Anxiety Disorder



Everyone experience anxiety from time to time. It is a natural; and common reaction to many of life’s difficulties. For some people, however, anxiety becomes a chronic problem. These people experience high level of anxiety with disturbing regularity. Anxiety disorders are class of disorders marked by feelings of excessive apprehension and anxiety.

Signs and symptoms of Anxiety Disorders:-

As anxiety disorders are a group of related conditions rather than a single disorder, they can look very different from person to person. Despite their different forms, all anxiety disorders share one major symptom: Persistent or severe fear or worry in situations where most people wouldn’t feel threatened.

Emotional symptoms of anxiety:-

In addition to the primary symptoms of irrational and excessive fear and worry, other common symptoms of anxiety include:

  1. Feelings of apprehension or dread.
  2. Trouble concentrating.
  3. Feeling tense and jumpy
  4. Anticipating the worst.
  5. Watching for signs of danger.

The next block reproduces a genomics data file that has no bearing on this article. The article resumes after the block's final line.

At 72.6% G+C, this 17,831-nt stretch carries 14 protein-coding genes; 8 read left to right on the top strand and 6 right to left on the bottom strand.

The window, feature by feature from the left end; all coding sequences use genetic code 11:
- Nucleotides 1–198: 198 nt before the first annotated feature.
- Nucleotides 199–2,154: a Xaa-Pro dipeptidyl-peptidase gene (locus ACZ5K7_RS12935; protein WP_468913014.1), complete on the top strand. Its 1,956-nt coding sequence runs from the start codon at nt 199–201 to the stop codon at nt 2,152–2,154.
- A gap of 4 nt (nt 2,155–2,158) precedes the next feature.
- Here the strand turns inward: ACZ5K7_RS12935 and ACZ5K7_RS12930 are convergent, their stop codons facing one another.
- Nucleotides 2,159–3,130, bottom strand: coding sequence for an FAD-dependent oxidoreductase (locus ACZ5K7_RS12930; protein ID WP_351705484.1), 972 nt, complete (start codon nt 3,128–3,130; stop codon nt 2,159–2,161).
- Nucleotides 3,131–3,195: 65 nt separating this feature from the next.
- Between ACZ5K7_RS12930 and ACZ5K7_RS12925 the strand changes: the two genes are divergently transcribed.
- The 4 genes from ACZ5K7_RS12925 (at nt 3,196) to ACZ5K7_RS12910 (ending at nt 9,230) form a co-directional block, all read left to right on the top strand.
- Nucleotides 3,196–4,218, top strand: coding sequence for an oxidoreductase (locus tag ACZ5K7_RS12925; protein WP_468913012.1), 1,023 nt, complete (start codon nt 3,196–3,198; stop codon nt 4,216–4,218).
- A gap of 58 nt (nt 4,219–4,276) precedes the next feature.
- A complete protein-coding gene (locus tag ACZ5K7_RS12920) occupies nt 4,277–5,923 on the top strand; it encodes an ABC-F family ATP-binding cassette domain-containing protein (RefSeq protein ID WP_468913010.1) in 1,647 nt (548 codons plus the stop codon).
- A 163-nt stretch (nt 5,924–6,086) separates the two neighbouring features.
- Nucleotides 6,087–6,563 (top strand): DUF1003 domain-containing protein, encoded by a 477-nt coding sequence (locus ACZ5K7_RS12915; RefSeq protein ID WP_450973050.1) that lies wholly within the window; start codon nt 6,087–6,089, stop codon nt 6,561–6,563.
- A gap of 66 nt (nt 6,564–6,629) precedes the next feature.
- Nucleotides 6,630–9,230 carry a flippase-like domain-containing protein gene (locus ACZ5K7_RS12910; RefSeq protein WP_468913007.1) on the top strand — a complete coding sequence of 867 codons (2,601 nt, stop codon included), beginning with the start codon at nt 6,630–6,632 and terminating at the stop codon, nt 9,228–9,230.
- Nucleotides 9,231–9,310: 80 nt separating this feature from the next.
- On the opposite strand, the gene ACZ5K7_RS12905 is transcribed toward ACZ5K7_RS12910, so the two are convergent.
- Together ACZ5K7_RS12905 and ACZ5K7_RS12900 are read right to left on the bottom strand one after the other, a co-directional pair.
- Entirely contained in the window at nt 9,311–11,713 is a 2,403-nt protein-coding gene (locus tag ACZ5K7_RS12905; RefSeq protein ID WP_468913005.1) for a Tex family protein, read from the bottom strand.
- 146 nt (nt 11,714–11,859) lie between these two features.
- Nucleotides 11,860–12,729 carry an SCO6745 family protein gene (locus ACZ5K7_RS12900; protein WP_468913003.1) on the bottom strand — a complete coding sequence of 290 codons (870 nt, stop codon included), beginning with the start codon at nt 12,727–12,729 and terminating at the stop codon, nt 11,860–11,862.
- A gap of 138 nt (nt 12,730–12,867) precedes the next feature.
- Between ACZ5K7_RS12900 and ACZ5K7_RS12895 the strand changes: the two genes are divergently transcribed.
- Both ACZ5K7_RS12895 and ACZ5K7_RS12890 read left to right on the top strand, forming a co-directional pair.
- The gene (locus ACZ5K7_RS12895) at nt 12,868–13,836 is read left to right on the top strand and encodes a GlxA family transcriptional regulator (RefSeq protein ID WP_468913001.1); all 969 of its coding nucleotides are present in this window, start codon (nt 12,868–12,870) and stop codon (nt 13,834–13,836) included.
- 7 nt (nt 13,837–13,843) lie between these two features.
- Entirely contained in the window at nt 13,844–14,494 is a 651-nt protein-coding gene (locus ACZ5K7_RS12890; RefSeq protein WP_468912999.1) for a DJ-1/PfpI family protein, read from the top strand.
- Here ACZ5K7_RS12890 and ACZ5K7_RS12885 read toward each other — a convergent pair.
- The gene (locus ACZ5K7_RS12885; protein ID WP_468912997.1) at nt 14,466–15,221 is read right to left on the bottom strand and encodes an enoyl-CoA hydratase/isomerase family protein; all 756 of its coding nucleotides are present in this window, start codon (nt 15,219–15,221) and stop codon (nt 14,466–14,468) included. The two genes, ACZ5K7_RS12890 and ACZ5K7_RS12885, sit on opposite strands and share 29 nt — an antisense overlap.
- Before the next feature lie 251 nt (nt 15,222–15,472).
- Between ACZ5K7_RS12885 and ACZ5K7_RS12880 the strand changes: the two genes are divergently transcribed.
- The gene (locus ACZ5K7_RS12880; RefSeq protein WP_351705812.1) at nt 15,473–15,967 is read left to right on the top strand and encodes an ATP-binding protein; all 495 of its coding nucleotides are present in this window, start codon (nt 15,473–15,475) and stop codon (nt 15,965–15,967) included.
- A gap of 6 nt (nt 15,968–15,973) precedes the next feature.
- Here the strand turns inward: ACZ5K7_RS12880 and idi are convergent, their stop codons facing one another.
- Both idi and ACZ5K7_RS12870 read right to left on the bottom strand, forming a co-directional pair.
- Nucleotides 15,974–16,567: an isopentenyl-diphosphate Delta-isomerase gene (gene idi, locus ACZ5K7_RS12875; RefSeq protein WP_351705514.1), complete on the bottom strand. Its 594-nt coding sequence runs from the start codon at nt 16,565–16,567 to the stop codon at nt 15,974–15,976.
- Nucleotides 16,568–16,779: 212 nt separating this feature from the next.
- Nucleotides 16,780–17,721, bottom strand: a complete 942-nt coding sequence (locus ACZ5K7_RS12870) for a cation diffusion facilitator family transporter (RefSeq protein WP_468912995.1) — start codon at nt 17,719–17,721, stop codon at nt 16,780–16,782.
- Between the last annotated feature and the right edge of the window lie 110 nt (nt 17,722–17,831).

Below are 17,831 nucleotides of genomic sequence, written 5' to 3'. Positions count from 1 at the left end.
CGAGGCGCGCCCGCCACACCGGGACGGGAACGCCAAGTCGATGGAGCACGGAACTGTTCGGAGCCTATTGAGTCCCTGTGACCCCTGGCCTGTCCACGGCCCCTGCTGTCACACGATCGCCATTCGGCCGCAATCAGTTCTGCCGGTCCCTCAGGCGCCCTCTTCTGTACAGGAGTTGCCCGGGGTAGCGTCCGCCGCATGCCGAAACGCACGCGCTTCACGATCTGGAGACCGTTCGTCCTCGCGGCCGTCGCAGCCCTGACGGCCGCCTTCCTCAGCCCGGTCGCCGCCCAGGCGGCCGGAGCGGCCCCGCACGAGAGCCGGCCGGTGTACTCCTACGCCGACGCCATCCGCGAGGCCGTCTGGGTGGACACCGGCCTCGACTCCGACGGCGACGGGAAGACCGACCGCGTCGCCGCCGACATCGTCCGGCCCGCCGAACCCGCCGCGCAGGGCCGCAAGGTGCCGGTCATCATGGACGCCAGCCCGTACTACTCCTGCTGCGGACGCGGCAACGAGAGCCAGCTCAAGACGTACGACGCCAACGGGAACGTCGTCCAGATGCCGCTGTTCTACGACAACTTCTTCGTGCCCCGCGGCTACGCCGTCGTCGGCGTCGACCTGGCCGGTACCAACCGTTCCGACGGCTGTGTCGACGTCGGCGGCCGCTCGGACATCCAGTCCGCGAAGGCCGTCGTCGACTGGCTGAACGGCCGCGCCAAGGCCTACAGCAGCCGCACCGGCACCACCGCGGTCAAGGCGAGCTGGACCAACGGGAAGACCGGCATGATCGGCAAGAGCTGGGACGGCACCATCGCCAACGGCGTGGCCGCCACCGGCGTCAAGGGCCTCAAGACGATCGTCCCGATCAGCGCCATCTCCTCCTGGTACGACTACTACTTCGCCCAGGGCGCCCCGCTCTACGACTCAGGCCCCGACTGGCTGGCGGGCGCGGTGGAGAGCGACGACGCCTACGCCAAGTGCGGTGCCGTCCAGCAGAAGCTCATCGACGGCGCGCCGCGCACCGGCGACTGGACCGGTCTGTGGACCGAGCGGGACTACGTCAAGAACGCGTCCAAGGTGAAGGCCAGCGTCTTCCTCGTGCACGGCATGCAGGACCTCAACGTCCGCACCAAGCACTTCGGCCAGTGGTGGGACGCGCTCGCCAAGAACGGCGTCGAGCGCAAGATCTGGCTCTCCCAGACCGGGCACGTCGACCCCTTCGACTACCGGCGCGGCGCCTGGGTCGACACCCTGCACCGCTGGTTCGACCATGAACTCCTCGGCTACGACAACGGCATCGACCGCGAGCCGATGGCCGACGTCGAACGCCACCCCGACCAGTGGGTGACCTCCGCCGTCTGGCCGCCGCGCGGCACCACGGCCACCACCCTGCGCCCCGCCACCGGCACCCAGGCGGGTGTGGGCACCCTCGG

6. Feeling like your mind’s gone blank.

Physical Symptoms of anxiety:-

Anxiety is more than just a feeling. As a result of the body’s fight or flight response, anxiety involves a wide range of physical symptoms, which include:

  1. Pounding heart.
  2. Stomach upset or dizziness.
  3. Frequent urination or diarrhea.
  4. Shortness of breath.
  5. Tremors and twitches.
  6. Muscle tension.
  7. Insomnia

Types of anxiety disorders:-.

There are six major types of anxiety disorders. There disorders are not mutually exclusive, as many people who develop one anxiety syndrome often suffer from another at some point in their lives.

Generalized Anxiety Disorder:-